Wypijewski brushes aside the cold facts about the status quo, so let’s begin there:

Fewer than 1 in 10 private sector workers in America has union protection — down from what was once nearly 4 in 10.

Twenty-two particularly nonunion states have “right-to-work” (for less) laws that make it illegal to negotiate union contracts requiring every worker to contribute to union representation, even though all workers in the unit reap the benefits. Those states are in nearly all cases the same ones that deny 7 million public employees the right to a union at all. And — progressives take note — those are essentially the same southern and Rocky Mountain states that provide a reliable base for anti-worker candidates in every national election.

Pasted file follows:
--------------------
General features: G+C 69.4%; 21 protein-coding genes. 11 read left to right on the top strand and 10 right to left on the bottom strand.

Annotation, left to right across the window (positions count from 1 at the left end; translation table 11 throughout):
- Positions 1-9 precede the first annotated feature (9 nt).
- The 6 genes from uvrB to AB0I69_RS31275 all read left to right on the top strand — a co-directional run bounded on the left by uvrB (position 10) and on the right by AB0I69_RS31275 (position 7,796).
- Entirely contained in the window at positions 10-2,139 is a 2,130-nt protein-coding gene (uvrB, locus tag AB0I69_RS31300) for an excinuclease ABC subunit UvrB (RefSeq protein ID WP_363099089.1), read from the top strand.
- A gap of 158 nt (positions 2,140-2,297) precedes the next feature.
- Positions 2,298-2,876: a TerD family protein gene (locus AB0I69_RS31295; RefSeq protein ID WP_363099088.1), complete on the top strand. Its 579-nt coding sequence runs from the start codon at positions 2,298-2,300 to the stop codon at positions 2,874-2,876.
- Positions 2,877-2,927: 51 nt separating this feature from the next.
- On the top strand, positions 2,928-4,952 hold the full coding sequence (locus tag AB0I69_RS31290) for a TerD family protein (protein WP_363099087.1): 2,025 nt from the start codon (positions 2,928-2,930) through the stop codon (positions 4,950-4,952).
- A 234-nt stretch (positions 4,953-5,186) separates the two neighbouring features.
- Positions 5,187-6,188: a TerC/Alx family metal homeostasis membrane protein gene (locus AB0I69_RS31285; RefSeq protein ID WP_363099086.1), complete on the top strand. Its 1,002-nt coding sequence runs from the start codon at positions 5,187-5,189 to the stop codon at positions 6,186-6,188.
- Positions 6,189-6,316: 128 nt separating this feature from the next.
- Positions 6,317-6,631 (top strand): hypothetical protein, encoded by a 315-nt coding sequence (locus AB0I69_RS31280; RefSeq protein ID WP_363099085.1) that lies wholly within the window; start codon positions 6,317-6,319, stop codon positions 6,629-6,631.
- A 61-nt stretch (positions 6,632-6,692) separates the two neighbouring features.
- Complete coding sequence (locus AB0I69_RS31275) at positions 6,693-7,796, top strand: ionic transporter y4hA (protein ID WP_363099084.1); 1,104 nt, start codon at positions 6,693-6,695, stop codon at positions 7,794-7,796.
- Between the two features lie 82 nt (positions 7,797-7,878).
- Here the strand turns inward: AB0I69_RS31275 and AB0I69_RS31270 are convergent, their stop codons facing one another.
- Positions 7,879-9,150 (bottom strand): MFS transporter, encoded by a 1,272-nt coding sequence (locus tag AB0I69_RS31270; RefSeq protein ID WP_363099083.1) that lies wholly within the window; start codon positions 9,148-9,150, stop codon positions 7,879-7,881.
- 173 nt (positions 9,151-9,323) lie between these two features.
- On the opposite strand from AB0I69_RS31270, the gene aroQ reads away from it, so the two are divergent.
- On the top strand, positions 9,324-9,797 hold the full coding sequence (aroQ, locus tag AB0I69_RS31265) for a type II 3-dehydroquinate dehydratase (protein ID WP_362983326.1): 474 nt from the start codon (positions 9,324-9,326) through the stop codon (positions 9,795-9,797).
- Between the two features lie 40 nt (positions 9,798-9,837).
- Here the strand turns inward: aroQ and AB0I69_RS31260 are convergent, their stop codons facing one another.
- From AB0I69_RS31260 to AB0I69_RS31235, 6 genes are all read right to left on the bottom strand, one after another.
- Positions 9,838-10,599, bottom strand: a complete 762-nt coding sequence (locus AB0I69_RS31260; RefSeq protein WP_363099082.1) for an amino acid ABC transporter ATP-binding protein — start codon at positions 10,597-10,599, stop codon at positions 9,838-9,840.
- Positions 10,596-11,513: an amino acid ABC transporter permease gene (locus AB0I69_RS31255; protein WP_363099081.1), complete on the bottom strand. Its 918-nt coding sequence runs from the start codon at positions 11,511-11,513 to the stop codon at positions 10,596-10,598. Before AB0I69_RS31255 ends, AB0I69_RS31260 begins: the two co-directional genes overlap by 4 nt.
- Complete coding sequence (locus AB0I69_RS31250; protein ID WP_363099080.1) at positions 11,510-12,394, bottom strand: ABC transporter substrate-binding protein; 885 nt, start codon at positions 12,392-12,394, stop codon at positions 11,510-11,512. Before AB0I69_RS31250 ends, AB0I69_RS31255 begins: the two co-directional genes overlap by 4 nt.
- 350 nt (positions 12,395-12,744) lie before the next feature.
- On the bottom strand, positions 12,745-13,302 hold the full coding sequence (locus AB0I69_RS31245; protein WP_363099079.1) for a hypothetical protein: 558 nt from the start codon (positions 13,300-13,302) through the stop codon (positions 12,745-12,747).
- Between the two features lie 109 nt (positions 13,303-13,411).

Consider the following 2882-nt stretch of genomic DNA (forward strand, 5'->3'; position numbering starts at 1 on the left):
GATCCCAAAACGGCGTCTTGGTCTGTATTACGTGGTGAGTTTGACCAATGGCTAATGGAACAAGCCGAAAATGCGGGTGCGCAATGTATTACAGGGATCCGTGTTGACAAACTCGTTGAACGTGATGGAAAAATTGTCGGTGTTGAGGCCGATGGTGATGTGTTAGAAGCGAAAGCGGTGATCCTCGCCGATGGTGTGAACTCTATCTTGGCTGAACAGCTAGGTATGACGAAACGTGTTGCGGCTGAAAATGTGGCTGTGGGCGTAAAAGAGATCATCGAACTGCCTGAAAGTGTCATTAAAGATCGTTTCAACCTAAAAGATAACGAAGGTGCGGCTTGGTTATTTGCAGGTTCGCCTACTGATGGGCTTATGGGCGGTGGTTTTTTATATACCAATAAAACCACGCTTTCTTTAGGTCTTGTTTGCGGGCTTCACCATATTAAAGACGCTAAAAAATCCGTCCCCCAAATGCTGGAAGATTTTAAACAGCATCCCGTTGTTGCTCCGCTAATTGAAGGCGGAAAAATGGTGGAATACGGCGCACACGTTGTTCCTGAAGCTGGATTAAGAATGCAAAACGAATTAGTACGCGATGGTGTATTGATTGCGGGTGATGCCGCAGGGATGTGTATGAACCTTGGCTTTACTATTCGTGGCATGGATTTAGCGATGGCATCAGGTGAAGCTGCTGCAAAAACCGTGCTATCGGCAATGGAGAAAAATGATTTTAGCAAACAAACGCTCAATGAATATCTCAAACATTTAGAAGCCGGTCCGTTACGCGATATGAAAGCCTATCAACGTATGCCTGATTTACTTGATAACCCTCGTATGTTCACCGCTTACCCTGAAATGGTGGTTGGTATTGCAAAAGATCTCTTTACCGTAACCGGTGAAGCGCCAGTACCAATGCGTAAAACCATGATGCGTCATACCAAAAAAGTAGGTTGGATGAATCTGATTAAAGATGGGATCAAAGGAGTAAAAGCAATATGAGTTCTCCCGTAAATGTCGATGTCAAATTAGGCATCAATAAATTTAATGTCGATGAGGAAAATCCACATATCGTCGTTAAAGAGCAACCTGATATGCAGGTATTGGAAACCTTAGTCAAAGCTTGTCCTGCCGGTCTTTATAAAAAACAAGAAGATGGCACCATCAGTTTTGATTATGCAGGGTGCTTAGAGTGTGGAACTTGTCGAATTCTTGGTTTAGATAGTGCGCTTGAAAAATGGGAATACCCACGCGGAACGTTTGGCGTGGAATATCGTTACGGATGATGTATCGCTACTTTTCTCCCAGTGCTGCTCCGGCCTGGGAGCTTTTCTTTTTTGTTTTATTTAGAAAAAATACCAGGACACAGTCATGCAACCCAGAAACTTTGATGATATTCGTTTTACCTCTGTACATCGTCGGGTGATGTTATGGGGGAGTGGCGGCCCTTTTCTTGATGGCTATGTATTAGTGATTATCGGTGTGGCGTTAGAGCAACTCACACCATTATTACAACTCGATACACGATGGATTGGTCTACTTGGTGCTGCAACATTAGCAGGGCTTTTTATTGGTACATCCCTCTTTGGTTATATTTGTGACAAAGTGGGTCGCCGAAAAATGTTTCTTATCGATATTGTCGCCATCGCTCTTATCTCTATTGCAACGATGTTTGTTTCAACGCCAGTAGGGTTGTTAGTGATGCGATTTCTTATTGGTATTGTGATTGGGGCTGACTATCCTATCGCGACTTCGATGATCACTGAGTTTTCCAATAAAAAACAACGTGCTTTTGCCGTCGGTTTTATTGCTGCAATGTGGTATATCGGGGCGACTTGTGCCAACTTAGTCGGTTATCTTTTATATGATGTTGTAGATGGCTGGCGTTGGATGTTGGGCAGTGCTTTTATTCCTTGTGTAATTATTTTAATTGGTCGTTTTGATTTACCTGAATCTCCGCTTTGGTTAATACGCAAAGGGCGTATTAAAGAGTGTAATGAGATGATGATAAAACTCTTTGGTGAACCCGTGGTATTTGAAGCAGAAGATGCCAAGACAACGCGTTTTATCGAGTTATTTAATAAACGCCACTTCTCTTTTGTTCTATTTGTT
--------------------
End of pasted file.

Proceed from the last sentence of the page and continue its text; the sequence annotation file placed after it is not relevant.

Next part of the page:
About 85% of the approximately 16 million manufacturing jobs still in the U.S. are nonunion.

What union membership remains is mainly in industries that are losing employment. In some high growth service sectors (retail trade, business and personnel services, finance and insurance), the percentage of union membership is 5 percent or less.

Polls show that between 45 and 50 percent of U.S. workers say they would choose a union where they work if they could, yet an average of only 84,000 private sector workers per year make it through the National Labor Relations Board (NLRB) process to win a union representation election, and only about a quarter of those have a contract in place five years later.